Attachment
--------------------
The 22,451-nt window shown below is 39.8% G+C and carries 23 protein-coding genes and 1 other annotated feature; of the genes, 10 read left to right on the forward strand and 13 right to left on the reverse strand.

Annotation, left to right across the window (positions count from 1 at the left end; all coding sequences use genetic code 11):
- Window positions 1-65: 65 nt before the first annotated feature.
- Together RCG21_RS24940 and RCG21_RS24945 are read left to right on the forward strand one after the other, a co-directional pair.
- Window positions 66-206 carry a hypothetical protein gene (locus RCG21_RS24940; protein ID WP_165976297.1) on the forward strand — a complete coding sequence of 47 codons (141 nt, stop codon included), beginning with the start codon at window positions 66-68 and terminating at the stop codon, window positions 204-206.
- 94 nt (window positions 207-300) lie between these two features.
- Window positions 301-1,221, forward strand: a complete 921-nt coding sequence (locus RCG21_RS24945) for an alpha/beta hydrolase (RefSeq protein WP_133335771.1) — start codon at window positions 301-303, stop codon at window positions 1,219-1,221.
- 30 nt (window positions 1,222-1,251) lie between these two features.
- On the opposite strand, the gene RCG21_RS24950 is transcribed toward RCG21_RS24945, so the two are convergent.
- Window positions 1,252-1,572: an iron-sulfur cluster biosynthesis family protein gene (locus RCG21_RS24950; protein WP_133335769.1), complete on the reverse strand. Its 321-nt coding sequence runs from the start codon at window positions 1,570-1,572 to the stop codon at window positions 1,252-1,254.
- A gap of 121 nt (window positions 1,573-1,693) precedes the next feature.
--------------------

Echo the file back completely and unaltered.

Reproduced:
The 22,451-nt window shown below is 39.8% G+C and carries 23 protein-coding genes and 1 other annotated feature; of the genes, 10 read left to right on the forward strand and 13 right to left on the reverse strand.

Annotation, left to right across the window (positions count from 1 at the left end; all coding sequences use genetic code 11):
- Window positions 1-65: 65 nt before the first annotated feature.
- Together RCG21_RS24940 and RCG21_RS24945 are read left to right on the forward strand one after the other, a co-directional pair.
- Window positions 66-206 carry a hypothetical protein gene (locus RCG21_RS24940; protein ID WP_165976297.1) on the forward strand — a complete coding sequence of 47 codons (141 nt, stop codon included), beginning with the start codon at window positions 66-68 and terminating at the stop codon, window positions 204-206.
- 94 nt (window positions 207-300) lie between these two features.
- Window positions 301-1,221, forward strand: a complete 921-nt coding sequence (locus RCG21_RS24945) for an alpha/beta hydrolase (RefSeq protein WP_133335771.1) — start codon at window positions 301-303, stop codon at window positions 1,219-1,221.
- 30 nt (window positions 1,222-1,251) lie between these two features.
- On the opposite strand, the gene RCG21_RS24950 is transcribed toward RCG21_RS24945, so the two are convergent.
- Window positions 1,252-1,572: an iron-sulfur cluster biosynthesis family protein gene (locus RCG21_RS24950; protein WP_133335769.1), complete on the reverse strand. Its 321-nt coding sequence runs from the start codon at window positions 1,570-1,572 to the stop codon at window positions 1,252-1,254.
- A gap of 121 nt (window positions 1,573-1,693) precedes the next feature.